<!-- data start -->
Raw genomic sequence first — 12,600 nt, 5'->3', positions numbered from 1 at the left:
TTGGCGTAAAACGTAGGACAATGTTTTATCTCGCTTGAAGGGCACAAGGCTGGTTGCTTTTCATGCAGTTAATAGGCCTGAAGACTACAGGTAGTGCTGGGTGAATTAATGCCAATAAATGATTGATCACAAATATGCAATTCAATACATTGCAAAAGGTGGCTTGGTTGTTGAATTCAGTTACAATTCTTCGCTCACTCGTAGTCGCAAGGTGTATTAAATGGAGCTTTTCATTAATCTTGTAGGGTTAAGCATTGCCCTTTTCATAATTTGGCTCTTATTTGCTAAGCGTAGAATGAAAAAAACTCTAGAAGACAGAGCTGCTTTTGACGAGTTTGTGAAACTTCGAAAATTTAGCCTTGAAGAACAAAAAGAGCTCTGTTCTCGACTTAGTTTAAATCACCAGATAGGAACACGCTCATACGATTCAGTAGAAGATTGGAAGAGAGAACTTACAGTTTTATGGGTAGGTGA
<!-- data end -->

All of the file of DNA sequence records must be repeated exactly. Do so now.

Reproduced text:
Raw genomic sequence first — 12,600 nt, 5'->3', positions numbered from 1 at the left:
TTGGCGTAAAACGTAGGACAATGTTTTATCTCGCTTGAAGGGCACAAGGCTGGTTGCTTTTCATGCAGTTAATAGGCCTGAAGACTACAGGTAGTGCTGGGTGAATTAATGCCAATAAATGATTGATCACAAATATGCAATTCAATACATTGCAAAAGGTGGCTTGGTTGTTGAATTCAGTTACAATTCTTCGCTCACTCGTAGTCGCAAGGTGTATTAAATGGAGCTTTTCATTAATCTTGTAGGGTTAAGCATTGCCCTTTTCATAATTTGGCTCTTATTTGCTAAGCGTAGAATGAAAAAAACTCTAGAAGACAGAGCTGCTTTTGACGAGTTTGTGAAACTTCGAAAATTTAGCCTTGAAGAACAAAAAGAGCTCTGTTCTCGACTTAGTTTAAATCACCAGATAGGAACACGCTCATACGATTCAGTAGAAGATTGGAAGAGAGAACTTACAGTTTTATGGGTAGGTGA